Can you be liberal, feminist and Muslim at the same time? Malaysian activist Marina Mahathir says “Yes.”
“Islamic feminism”? The phrase sounds contradictory at first: Islam is often viewed as intrinsically patriarchal and opposed to “feminism”. Marina Mahathir – Malaysian activist and writer - understands why Islam is perceived this way but claims that while individual Muslim believers may have a patriarchal outlook, this does not mean that Islam itself is patriarchal. “Like other religions, most interpreters of Islam are men and therefore they will bring their patriarchal interpretations into society. And because they hold power, few would challenge it,” she says.
But Marina is involved with Sisters in Islam (SIS) and its Musawah (Equality) movement which believes that many passages of the Qur'an promote equality between men and women: “Our belief is that the main message of the Qur'an is justice and equality for humankind, therefore it cannot possibly support any sort of discrimination.”
She asserts, “Women are now better educated and are participating in society, so surely Islam must make itself relevant to today, rather than just the time of the Prophet.” Islamic feminists believe that they can find support for feminist values and principles from the Qur'an.
Marina is one of “Women Deliver 100”, a list of the 100 most inspiring people who have improved the lives of girls and women worldwide by Women Deliver, a New York-based advocacy group in celebration of the 100th anniversary of International Women’s Day in 2011.
She spoke to INSEAD Knowledge recently in Singapore to deliver the Shirin Fozdar lecture at the Singapore Management University.
Women in the Arab Spring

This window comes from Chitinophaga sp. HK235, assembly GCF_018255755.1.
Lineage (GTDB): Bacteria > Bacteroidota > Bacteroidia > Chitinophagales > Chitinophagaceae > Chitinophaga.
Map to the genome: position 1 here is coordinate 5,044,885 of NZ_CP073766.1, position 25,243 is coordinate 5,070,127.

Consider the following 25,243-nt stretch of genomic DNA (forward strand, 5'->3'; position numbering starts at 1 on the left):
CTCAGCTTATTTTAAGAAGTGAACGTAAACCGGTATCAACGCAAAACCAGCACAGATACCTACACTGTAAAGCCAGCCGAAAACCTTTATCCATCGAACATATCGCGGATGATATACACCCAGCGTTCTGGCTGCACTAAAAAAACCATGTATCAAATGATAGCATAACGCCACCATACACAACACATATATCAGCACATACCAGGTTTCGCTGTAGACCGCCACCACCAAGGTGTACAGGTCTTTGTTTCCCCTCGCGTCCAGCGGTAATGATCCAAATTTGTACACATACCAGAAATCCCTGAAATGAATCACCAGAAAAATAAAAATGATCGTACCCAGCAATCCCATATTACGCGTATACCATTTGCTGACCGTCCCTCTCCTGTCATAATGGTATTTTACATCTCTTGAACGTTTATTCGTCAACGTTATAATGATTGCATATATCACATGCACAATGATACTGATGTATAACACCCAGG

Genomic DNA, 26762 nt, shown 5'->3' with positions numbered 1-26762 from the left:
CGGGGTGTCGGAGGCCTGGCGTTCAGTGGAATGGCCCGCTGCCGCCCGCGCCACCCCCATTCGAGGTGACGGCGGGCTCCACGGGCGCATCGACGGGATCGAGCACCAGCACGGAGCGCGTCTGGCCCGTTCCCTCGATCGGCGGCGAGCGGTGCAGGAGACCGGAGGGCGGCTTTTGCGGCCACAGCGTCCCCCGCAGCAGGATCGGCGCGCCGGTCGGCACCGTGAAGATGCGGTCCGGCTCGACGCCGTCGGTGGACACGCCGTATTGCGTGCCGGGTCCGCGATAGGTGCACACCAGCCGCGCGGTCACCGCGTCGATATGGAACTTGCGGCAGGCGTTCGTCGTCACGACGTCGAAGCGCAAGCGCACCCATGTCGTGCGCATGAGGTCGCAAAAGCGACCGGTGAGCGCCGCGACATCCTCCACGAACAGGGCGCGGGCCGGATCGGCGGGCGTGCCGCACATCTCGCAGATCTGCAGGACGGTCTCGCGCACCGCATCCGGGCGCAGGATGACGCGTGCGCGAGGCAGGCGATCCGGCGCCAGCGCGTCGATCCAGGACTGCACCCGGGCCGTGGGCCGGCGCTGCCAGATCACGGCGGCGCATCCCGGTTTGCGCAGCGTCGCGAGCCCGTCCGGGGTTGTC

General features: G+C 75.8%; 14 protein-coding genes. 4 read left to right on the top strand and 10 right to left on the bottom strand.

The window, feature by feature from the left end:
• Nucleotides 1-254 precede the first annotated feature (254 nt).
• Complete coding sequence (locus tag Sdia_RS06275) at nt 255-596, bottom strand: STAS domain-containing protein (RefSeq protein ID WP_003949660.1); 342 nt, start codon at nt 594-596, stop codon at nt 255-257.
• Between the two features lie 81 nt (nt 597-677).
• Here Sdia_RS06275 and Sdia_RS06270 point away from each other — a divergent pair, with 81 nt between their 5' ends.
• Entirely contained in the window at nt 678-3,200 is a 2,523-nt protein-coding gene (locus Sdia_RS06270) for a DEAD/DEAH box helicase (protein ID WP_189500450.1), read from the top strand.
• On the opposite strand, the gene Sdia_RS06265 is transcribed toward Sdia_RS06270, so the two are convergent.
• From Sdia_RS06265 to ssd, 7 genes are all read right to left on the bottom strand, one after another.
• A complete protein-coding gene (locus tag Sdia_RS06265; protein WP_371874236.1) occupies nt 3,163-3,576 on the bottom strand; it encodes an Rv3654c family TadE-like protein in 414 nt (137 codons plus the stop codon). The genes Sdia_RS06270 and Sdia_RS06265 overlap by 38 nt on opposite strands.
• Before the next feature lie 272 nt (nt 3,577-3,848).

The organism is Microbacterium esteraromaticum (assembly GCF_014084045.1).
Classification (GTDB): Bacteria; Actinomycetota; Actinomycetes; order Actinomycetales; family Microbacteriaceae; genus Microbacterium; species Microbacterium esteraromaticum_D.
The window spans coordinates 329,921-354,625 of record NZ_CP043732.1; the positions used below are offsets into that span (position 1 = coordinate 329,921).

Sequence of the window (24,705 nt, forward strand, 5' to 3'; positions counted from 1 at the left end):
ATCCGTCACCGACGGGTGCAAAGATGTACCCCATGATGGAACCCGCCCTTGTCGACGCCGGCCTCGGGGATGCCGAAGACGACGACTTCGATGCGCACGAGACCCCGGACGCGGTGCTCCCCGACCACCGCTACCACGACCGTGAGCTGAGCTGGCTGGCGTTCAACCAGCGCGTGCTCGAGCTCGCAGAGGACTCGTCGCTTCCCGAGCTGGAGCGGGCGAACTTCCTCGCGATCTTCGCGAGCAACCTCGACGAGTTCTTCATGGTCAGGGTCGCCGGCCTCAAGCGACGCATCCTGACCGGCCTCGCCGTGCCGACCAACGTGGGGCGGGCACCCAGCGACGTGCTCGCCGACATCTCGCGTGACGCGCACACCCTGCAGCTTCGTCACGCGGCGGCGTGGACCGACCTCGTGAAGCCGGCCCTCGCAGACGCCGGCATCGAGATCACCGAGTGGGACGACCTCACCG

The past two decades have been a struggle for SIS, as the organisation tries to spread its message and confront attacks from various fronts. It has survived, Marina believes, “because the Muslim world may be opening up to the ideas behind Islamic feminism”.
As protest after explosive protest took place throughout the Arab Spring in 2011, the world watched as Middle Eastern youth demanded change in their countries. Women played an important and vocal role in the revolution. In countries that have been known for their patriarchal values, women took to the streets, demanding political representation and equal rights. For the first time in history, feminism and Islamism appeared to be colluding.
The events of the Arab Spring have sent the message that people in the Middle East are ready for change. Marina believes that two things became clear through the protests. “First, that young people in the Middle East are just as hungry for freedom and democracy as anyone else in the rest of the world,” she says. “Secondly, young women were as much at the forefront of these revolutions as the young men.”
Islamic feminists have reason to be optimistic about the future: in some cases, the Arab Spring protests have resulted in real change. Several governments have responded to the revolution by creating constitutional change that includes putting more women in top positions. For instance, Tunisia’s new government has crafted a system that ensures that women are represented in new constituent assemblies. In Turkey, the Justice and Development Party has sought to give women equality in the marketplace, which has in turn led to impressive rates of economic growth.
Morocco drafted a new constitution that guarantees gender equality. However, in November 2011, the Islamist party swept into power. It is now unclear what this means for these constitutional changes. Not all countries have made as much progress: Egypt did not elect any women at all and has made little attempt to include women in decision-making positions.
Still, Marina believes that people in the Middle East are now conscious of participatory leadership. This will certainly affect women. “In a globalised world where people are so exposed to information, it is no longer possible for governments to keep people out of the discourse on laws and politics. In doing so, attitudes towards women have to change,” she says.